SALT LAKE CITY — A tug-of-war over Utah's liquor laws is brewing between those calling for fewer restrictions as a way to attract new business and those demanding tighter reins to prevent a host of social ills.
Though not mutually exclusive, striking a balance between public health concerns and economic development is an ongoing challenge for lawmakers charged with "reasonably" satisfying the demand for alcohol in a state where most residents don't drink.
Some politicians and business leaders want to "normalize" state liquors laws to make them more like other states. Meantime, some public health experts say Utah is doing things right and should be held up as a model nationally.
Those competing interests often hitch their arguments to perceptions and not reality.
"Both sides have a tendency to have their own version of the facts and try to show the other that they're wrong," said Sen. John Valentine, R-Orem, who has spent more than 20 years in the Legislature working on alcohol policy.
Valentine ran what he calls the "grand compromise" bill in 2009 that eliminated membership requirements in private clubs, allowing what were Utah's version of bars to become more like bars across the country.
Now, he said he's seeing attempts to erode laws that distinguish restaurants from bars.
At a recent legislative committee meeting on alcohol laws, several people in the hospitality industry advocated changing Utah law governing the display and dispensing of liquor in restaurants, restrictions that have come to be labeled as the "Zion curtain."
"I think removing the Zion curtain would go a long way to restoring normalcy in Utah," Epic Brewing Co., owner Peter Erickson told the committee.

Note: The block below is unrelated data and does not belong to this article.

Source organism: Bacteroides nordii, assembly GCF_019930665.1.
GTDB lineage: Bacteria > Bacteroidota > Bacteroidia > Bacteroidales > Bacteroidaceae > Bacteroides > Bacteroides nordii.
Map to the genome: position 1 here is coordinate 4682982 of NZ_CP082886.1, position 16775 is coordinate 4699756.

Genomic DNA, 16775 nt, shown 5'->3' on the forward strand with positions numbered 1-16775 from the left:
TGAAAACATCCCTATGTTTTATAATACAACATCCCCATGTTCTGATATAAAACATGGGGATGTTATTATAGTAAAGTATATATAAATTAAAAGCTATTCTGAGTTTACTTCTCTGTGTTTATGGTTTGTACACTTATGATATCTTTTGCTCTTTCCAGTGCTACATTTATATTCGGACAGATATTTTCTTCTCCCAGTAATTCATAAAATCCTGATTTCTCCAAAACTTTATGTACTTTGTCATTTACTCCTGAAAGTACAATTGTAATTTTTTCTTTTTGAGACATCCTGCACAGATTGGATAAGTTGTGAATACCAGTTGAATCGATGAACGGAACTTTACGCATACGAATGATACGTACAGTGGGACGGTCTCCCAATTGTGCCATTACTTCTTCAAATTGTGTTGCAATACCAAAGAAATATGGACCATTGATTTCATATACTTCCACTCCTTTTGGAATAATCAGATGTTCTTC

Paul Mero, executive director of the conservative Sutherland Institute, said a culture of drinking promotes liquor consumption just as a culture of dining promotes food consumption.
"The Zion curtain law simply reminds us that a culture of drinking is different than a culture of dining," he said.
The Republican-controlled Utah House overwhelmingly passed a bill this year to get rid of the display and pouring restriction but it stalled in the Senate, which the GOP also dominates.
Some restaurateurs also want to remove what they see as an awkward and possibly annoying policy requiring eateries to confirm customers intend to order food not just alcoholic drinks.
Words have become important in how the debate is being framed as one side uses terms like awkward, archaic, Zion curtain and a need for "normalcy" to push for changes in laws from a business perspective, while those worried about the social consequences of alcohol point to "lowest in the nation" to describe the positive impact of Utah's alcohol laws.
Utah has the lowest level of underage drinkers at 21.5 percent, according to a Substance Abuse and Mental Health Services Administration report, and has the nation's lowest number of adult drinkers, at 32 percent of Utah residents. Wisconsin has the highest, with 63.1 percent reporting they drank alcohol within the previous month.
"Keep a restaurant a restaurant. Keep a bar a bar," said Pat Bird, prevention program coordinator for Utah County Drug and Alcohol Prevention and Treatment.
Although state law has always required food with alcohol in restaurants, the Legislature tweaked the language this year. The attempt at clarification, however, has led to more discontent.
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